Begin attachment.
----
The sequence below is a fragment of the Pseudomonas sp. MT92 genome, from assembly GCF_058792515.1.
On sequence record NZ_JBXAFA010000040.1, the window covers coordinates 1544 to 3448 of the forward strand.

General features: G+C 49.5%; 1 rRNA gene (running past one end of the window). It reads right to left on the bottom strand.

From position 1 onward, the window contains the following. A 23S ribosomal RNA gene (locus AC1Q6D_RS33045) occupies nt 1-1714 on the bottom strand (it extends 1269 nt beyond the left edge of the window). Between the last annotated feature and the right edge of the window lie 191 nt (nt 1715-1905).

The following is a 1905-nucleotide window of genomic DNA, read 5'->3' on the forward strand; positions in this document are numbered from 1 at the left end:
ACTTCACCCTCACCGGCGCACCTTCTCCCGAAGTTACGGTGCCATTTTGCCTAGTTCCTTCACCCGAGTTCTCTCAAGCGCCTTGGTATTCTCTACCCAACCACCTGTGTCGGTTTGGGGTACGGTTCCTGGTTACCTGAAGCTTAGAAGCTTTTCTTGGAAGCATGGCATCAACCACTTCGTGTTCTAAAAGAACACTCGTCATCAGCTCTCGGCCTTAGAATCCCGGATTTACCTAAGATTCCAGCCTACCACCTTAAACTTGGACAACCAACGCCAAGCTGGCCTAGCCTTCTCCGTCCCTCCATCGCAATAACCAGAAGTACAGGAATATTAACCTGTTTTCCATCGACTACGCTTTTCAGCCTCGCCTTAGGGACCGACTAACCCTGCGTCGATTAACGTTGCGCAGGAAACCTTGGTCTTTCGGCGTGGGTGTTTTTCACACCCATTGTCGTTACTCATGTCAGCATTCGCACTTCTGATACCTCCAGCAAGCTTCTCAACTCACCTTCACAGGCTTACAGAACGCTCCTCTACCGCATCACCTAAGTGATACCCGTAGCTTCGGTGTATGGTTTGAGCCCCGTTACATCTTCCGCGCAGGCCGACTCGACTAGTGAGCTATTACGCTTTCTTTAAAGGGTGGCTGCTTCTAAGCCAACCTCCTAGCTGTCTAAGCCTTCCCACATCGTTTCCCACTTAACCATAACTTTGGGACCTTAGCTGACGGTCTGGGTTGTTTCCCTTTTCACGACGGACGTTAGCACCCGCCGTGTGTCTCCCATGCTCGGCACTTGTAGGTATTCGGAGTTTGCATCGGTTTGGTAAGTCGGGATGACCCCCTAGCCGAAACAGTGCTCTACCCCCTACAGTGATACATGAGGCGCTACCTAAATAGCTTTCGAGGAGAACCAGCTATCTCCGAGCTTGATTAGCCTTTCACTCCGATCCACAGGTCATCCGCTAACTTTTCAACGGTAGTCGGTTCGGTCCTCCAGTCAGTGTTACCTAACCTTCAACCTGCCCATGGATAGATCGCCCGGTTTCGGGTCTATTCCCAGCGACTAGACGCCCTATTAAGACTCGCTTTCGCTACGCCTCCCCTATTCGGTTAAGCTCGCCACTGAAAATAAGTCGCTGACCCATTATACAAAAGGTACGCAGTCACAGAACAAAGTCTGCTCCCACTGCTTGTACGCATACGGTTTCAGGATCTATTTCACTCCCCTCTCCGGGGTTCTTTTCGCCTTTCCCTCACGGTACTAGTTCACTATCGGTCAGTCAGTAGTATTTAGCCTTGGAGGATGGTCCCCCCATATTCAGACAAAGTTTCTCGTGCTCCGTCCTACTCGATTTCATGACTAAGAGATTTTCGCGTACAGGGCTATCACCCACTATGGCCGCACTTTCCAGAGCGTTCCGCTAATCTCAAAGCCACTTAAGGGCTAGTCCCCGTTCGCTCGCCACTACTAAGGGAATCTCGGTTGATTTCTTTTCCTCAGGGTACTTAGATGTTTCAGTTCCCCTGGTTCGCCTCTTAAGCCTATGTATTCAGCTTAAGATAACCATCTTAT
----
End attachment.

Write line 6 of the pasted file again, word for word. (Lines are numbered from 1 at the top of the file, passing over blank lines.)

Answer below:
ACTTCACCCTCACCGGCGCACCTTCTCCCGAAGTTACGGTGCCATTTTGCCTAGTTCCTTCACCCGAGTTCTCTCAAGCGCCTTGGTATTCTCTACCCAACCACCTGTGTCGGTTTGGGGTACGGTTCCTGGTTACCTGAAGCTTAGAAGCTTTTCTTGGAAGCATGGCATCAACCACTTCGTGTTCTAAAAGAACACTCGTCATCAGCTCTCGGCCTTAGAATCCCGGATTTACCTAAGATTCCAGCCTACCACCTTAAACTTGGACAACCAACGCCAAGCTGGCCTAGCCTTCTCCGTCCCTCCATCGCAATAACCAGAAGTACAGGAATATTAACCTGTTTTCCATCGACTACGCTTTTCAGCCTCGCCTTAGGGACCGACTAACCCTGCGTCGATTAACGTTGCGCAGGAAACCTTGGTCTTTCGGCGTGGGTGTTTTTCACACCCATTGTCGTTACTCATGTCAGCATTCGCACTTCTGATACCTCCAGCAAGCTTCTCAACTCACCTTCACAGGCTTACAGAACGCTCCTCTACCGCATCACCTAAGTGATACCCGTAGCTTCGGTGTATGGTTTGAGCCCCGTTACATCTTCCGCGCAGGCCGACTCGACTAGTGAGCTATTACGCTTTCTTTAAAGGGTGGCTGCTTCTAAGCCAACCTCCTAGCTGTCTAAGCCTTCCCACATCGTTTCCCACTTAACCATAACTTTGGGACCTTAGCTGACGGTCTGGGTTGTTTCCCTTTTCACGACGGACGTTAGCACCCGCCGTGTGTCTCCCATGCTCGGCACTTGTAGGTATTCGGAGTTTGCATCGGTTTGGTAAGTCGGGATGACCCCCTAGCCGAAACAGTGCTCTACCCCCTACAGTGATACATGAGGCGCTACCTAAATAGCTTTCGAGGAGAACCAGCTATCTCCGAGCTTGATTAGCCTTTCACTCCGATCCACAGGTCATCCGCTAACTTTTCAACGGTAGTCGGTTCGGTCCTCCAGTCAGTGTTACCTAACCTTCAACCTGCCCATGGATAGATCGCCCGGTTTCGGGTCTATTCCCAGCGACTAGACGCCCTATTAAGACTCGCTTTCGCTACGCCTCCCCTATTCGGTTAAGCTCGCCACTGAAAATAAGTCGCTGACCCATTATACAAAAGGTACGCAGTCACAGAACAAAGTCTGCTCCCACTGCTTGTACGCATACGGTTTCAGGATCTATTTCACTCCCCTCTCCGGGGTTCTTTTCGCCTTTCCCTCACGGTACTAGTTCACTATCGGTCAGTCAGTAGTATTTAGCCTTGGAGGATGGTCCCCCCATATTCAGACAAAGTTTCTCGTGCTCCGTCCTACTCGATTTCATGACTAAGAGATTTTCGCGTACAGGGCTATCACCCACTATGGCCGCACTTTCCAGAGCGTTCCGCTAATCTCAAAGCCACTTAAGGGCTAGTCCCCGTTCGCTCGCCACTACTAAGGGAATCTCGGTTGATTTCTTTTCCTCAGGGTACTTAGATGTTTCAGTTCCCCTGGTTCGCCTCTTAAGCCTATGTATTCAGCTTAAGATAACCATCTTAT